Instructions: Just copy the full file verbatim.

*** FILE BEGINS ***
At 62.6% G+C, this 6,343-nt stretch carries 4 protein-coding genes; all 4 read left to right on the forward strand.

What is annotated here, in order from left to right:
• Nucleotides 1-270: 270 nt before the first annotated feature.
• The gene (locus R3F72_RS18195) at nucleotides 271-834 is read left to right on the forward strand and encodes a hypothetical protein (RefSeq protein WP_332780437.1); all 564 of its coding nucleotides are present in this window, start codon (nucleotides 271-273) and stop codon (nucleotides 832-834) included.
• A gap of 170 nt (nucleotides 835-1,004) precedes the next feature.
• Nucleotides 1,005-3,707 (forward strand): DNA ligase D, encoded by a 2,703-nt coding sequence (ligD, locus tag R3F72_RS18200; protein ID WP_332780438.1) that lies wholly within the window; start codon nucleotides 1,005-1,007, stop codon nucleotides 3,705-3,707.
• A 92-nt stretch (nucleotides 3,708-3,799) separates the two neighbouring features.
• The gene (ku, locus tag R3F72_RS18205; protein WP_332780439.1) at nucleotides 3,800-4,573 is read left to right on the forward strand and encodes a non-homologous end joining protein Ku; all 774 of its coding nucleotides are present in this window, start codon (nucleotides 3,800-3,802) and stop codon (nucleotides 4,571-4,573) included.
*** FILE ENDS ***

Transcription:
At 62.6% G+C, this 6,343-nt stretch carries 4 protein-coding genes; all 4 read left to right on the forward strand.

What is annotated here, in order from left to right:
• Nucleotides 1-270: 270 nt before the first annotated feature.
• The gene (locus R3F72_RS18195) at nucleotides 271-834 is read left to right on the forward strand and encodes a hypothetical protein (RefSeq protein WP_332780437.1); all 564 of its coding nucleotides are present in this window, start codon (nucleotides 271-273) and stop codon (nucleotides 832-834) included.
• A gap of 170 nt (nucleotides 835-1,004) precedes the next feature.
• Nucleotides 1,005-3,707 (forward strand): DNA ligase D, encoded by a 2,703-nt coding sequence (ligD, locus tag R3F72_RS18200; protein ID WP_332780438.1) that lies wholly within the window; start codon nucleotides 1,005-1,007, stop codon nucleotides 3,705-3,707.
• A 92-nt stretch (nucleotides 3,708-3,799) separates the two neighbouring features.
• The gene (ku, locus tag R3F72_RS18205; protein WP_332780439.1) at nucleotides 3,800-4,573 is read left to right on the forward strand and encodes a non-homologous end joining protein Ku; all 774 of its coding nucleotides are present in this window, start codon (nucleotides 3,800-3,802) and stop codon (nucleotides 4,571-4,573) included.